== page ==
In our last episode we explained how hair conditioners work. This week Perry and I talk about the different types of conditioners and bust some conditioning myths. Plus – more fascinating personal anecdotes about Perry’s family!
Click below to play Episode 08: “Hair conditioning myths ” or click “download” to save the MP3 file to your computer.
Rinse off vs Leave on
Many natural oils and other simple ingredients can do a good job of conditioning when left on your hair. But rinse off conditioners need special ingredients that are designed to stick to hair after rinsing.
Beware of marketing spin
Deep conditioners, hair masks, 3 minute miracles, Beauty Balms, are all essentially the same thing. BTW rinse off conditioners were originally called “cream rinse” because they were emulsions.
Types of conditioners
Deep conditioners can be better for your hair if they contain coconut oil, one of the few ingredients that actually penetrates hair to protect it from the inside. But the product needs a LOT of coconut oil to make a difference. Beware of regular conditioners with just a drop of coconut oil (if it’s not the first or second ingredient, forget about it.)
Protein conditioners are nothing really special. They are typically “classic” conditioners with a jacked up level of protein. Proteins are not essential ingredients in conditioners. (They can be chemically modified to stick to hair but they are not as effective as quats and silicones.)
Are 2-in-1 shampoos the same as conditioners? NO! Essentially, it is 2 ingredients added to a regular shampoo, a silicone and a suspending agent. The silicone is usually an ingredient called Dimethicone and it is what makes the formula conditioning. The suspending agent is Glycol Distearate and it is what keeps the silicone from separating out of the formula. The way it works is this when the bottle of shampoo is sitting on the shelf, the suspending agent is able to hold the silicone in the formula. But when you put the shampoo on your head and mix it with water, the suspending agent does not work so well. The silicone separates out, stays behind on your hair where it can provide conditioning. That’s the theory anyway and it actually works. However when creating 2 in 1 products the formulator is always faced with trade-offs: It won’t clean as good as the best shampoo and it won’t smooth hair as well as the best conditioner. But it does do a little bit of both in a single product which maybe worthwhile.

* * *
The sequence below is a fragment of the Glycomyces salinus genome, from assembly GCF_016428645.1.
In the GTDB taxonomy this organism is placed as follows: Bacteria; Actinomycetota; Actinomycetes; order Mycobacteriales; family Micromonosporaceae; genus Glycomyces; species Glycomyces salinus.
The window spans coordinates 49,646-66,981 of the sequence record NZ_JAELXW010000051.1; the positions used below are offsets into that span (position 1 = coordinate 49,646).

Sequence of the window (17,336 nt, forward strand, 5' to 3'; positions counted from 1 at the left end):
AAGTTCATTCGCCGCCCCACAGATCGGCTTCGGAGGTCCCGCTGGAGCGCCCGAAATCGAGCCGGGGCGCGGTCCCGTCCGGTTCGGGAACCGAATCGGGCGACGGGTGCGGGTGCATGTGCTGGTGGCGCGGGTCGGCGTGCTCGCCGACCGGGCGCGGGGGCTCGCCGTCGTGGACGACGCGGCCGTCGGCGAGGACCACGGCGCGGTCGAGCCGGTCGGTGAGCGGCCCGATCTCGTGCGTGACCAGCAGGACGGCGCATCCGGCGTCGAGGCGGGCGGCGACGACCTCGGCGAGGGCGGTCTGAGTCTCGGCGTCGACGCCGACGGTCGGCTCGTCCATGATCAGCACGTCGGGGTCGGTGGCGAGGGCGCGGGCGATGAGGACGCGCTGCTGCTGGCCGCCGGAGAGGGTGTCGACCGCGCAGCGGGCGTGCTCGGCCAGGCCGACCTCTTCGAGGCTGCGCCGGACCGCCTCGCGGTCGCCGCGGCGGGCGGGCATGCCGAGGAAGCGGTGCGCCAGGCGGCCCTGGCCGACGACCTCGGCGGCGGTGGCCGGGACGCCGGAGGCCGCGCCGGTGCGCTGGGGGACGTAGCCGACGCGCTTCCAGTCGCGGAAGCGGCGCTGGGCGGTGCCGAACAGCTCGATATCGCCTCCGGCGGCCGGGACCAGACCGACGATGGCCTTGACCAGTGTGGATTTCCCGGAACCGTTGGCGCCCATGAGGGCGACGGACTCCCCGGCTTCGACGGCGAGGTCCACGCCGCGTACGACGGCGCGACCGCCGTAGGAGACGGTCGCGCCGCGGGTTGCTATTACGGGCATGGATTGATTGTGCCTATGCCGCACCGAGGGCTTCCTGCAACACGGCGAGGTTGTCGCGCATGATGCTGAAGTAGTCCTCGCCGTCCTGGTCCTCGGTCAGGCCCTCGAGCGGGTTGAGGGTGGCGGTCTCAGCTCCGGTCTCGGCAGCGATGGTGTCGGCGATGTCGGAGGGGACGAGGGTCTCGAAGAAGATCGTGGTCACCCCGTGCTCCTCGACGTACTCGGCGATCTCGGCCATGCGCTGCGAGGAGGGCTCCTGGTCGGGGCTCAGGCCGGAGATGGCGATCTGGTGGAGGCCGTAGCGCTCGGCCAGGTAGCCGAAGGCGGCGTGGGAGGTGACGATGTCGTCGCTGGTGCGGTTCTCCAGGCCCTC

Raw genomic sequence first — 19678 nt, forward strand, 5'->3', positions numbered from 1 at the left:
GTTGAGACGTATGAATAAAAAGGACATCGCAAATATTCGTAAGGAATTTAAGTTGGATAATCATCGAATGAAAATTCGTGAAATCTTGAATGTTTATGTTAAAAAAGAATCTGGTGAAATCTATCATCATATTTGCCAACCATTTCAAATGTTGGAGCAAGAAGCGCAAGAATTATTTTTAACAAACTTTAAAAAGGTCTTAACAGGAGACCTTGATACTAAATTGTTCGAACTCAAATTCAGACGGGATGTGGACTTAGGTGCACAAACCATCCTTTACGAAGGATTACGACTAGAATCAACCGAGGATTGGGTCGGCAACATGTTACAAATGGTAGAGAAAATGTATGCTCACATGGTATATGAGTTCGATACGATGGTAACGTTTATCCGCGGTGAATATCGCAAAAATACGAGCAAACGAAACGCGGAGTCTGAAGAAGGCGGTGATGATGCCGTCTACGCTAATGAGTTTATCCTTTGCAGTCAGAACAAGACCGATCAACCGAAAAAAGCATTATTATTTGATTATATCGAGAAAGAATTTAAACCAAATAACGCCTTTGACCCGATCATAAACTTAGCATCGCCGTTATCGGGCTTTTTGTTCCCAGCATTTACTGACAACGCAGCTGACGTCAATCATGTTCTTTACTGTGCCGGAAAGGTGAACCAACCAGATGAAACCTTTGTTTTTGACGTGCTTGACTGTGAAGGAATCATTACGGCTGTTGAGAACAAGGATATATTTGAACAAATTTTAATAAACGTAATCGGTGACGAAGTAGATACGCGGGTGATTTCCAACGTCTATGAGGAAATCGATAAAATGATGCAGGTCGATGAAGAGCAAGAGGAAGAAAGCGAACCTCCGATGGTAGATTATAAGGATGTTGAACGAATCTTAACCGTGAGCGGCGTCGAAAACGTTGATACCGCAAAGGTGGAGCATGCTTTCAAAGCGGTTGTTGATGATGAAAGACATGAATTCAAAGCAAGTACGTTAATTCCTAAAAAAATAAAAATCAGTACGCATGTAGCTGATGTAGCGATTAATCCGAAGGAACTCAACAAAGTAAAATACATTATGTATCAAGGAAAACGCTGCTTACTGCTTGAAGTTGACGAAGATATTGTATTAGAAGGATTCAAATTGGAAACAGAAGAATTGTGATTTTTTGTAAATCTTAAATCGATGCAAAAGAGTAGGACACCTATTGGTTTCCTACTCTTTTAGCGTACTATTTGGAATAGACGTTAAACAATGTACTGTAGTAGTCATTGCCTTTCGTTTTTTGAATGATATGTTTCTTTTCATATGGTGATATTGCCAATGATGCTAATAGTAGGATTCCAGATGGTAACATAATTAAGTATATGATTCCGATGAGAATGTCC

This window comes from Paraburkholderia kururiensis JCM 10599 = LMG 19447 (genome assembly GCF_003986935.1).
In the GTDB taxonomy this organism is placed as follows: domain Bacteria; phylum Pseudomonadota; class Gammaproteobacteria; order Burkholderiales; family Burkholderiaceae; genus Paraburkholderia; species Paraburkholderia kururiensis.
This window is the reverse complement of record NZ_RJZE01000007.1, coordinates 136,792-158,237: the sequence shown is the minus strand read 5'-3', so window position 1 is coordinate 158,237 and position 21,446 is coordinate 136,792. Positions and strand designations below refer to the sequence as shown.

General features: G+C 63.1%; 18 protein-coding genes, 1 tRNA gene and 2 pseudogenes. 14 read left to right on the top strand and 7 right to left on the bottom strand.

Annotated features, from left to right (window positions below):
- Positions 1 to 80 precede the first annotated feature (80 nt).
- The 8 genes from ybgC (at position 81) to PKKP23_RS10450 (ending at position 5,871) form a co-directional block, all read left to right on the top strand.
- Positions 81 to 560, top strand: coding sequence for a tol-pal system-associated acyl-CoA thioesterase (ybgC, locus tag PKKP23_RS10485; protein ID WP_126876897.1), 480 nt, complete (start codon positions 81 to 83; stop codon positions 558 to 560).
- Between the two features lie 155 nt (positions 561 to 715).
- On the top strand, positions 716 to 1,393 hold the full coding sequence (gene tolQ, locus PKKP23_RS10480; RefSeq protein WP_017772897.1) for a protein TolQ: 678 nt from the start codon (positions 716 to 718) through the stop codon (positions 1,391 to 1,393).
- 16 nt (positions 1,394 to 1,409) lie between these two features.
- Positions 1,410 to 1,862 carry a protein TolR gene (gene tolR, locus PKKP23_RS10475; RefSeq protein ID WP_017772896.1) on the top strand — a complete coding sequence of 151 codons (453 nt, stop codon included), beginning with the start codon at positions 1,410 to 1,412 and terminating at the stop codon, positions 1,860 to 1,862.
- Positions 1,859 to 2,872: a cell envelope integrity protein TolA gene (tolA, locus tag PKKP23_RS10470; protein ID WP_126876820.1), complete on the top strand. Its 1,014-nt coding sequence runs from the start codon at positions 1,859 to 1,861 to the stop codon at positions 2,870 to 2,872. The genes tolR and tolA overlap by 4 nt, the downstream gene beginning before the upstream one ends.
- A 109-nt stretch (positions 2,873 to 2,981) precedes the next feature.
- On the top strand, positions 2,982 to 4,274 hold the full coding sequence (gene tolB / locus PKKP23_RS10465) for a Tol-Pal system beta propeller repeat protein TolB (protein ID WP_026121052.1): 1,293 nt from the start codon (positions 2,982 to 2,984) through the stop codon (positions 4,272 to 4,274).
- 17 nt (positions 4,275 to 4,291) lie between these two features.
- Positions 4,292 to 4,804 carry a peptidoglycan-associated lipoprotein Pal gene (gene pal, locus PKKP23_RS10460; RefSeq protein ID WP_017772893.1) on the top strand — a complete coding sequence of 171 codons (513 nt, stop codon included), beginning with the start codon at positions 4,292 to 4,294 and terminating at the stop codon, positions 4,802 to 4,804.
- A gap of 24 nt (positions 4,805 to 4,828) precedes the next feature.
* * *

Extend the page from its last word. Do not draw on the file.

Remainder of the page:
Myth 1: Conditioner works better the longer you leave it on
False because 90% of the benefit from standard conditioners come from coating the surface of the hair. That’s not a bad thing – in fact, the best thing you can do for hair is to smooth and protect the cuticle (that shingle-like layer that covers your hair.) Yes, you have to take the time to work the product through your hair to make sure it’s evenly distributed (especially if you have a lot of hair.) But once the conditioner has had a chance to spread through your hair, leaving it on longer doesn’t make it do anything better. This part is very important – YOU HAVE TO WORK THE CONDITIONER EVENLY THROUGH YOUR HAIR! That process may take you a few minutes. But once you’ve done that part well, you can rinse.
Myth 2: Conditioner “suffocates” hair
False. Even if you didn’t wash all the silicone out, we’ve never seen any data that indicates that a small amount of silicone residue acts as a “barrier” between hair shaft and moisture. On average, your hair contains about 8 to 14% water by weight but it will equilibrate to the ambient humidity. In other words, it will pick up moisture when it’s very humid and it will lose moisture when it’s very dry. Slight silicone residue won’t substantially change that. Now, if you slather on a heavy layer of a silicone hair treatment product, that’s a different story! But either way remember that hair is not alive and doesn’t need to breathe!
Myth 3: Silicone coats hair with “plastic” or wax
False. Typically the Pantene brand is associated with this claim. In reality, Pantene Shampoos and Conditioners do not contain wax. Although Pantene has unique and proprietary ingredients based on recent technological advances, the classes of ingredients (silicones, fatty alcohols, cationic polymers and cationic surfactants) are used consistently across the hair care industry.
Pantene Shampoo and Conditioners do leave behind conditioning ingredients (such as coacervate conditioning complexes, liquid crystals, and terminal amino silicones) for healthy hair benefits such as moisturization, damage protection and shine. Pantene shampoos and conditioners are designed to work together, depositing conditioning ingredients that will wash out of the hair with the next shampoo. When women feel they have build-up from their shampoos and conditioners, it is often a sign that the products they are using are too heavy for their hair, and they may be more satisfied with a lower conditioning version.
Buy your copy of It’s OK to Have Lead in Your Lipstick to learn more about:
- Clever lies that the beauty companies tell you.
- The straight scoop of which beauty myths are true and which are just urban legends.
- Which ingredients are really scary and which ones are just scaremongering by the media to incite an irrational fear of chemicals.
- How to tell the difference between the products that are really green and the ones that are just trying to get more of your hard earned money by labeling them “natural” or “organic.
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